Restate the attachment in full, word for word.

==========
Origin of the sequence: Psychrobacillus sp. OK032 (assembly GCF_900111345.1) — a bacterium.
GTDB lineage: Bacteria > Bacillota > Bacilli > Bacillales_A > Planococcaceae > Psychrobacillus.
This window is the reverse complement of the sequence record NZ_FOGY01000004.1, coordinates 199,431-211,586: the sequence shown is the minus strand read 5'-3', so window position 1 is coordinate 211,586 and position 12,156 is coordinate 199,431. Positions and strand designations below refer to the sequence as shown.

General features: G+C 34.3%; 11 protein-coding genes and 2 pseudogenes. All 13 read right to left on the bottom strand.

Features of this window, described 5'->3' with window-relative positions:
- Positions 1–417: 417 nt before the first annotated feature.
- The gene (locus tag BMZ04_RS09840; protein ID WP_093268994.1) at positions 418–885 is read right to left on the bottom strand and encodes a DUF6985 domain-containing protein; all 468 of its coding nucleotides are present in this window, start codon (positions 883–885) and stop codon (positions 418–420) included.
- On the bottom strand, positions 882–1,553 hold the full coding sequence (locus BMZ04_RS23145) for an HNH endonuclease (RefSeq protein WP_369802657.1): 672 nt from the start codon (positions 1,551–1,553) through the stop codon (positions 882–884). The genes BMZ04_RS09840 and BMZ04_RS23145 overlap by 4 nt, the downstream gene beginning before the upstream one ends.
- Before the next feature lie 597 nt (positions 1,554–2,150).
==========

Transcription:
Origin of the sequence: Psychrobacillus sp. OK032 (assembly GCF_900111345.1) — a bacterium.
GTDB lineage: Bacteria > Bacillota > Bacilli > Bacillales_A > Planococcaceae > Psychrobacillus.
This window is the reverse complement of the sequence record NZ_FOGY01000004.1, coordinates 199,431-211,586: the sequence shown is the minus strand read 5'-3', so window position 1 is coordinate 211,586 and position 12,156 is coordinate 199,431. Positions and strand designations below refer to the sequence as shown.

General features: G+C 34.3%; 11 protein-coding genes and 2 pseudogenes. All 13 read right to left on the bottom strand.

Features of this window, described 5'->3' with window-relative positions:
- Positions 1–417: 417 nt before the first annotated feature.
- The gene (locus tag BMZ04_RS09840; protein ID WP_093268994.1) at positions 418–885 is read right to left on the bottom strand and encodes a DUF6985 domain-containing protein; all 468 of its coding nucleotides are present in this window, start codon (positions 883–885) and stop codon (positions 418–420) included.
- On the bottom strand, positions 882–1,553 hold the full coding sequence (locus BMZ04_RS23145) for an HNH endonuclease (RefSeq protein WP_369802657.1): 672 nt from the start codon (positions 1,551–1,553) through the stop codon (positions 882–884). The genes BMZ04_RS09840 and BMZ04_RS23145 overlap by 4 nt, the downstream gene beginning before the upstream one ends.
- Before the next feature lie 597 nt (positions 1,554–2,150).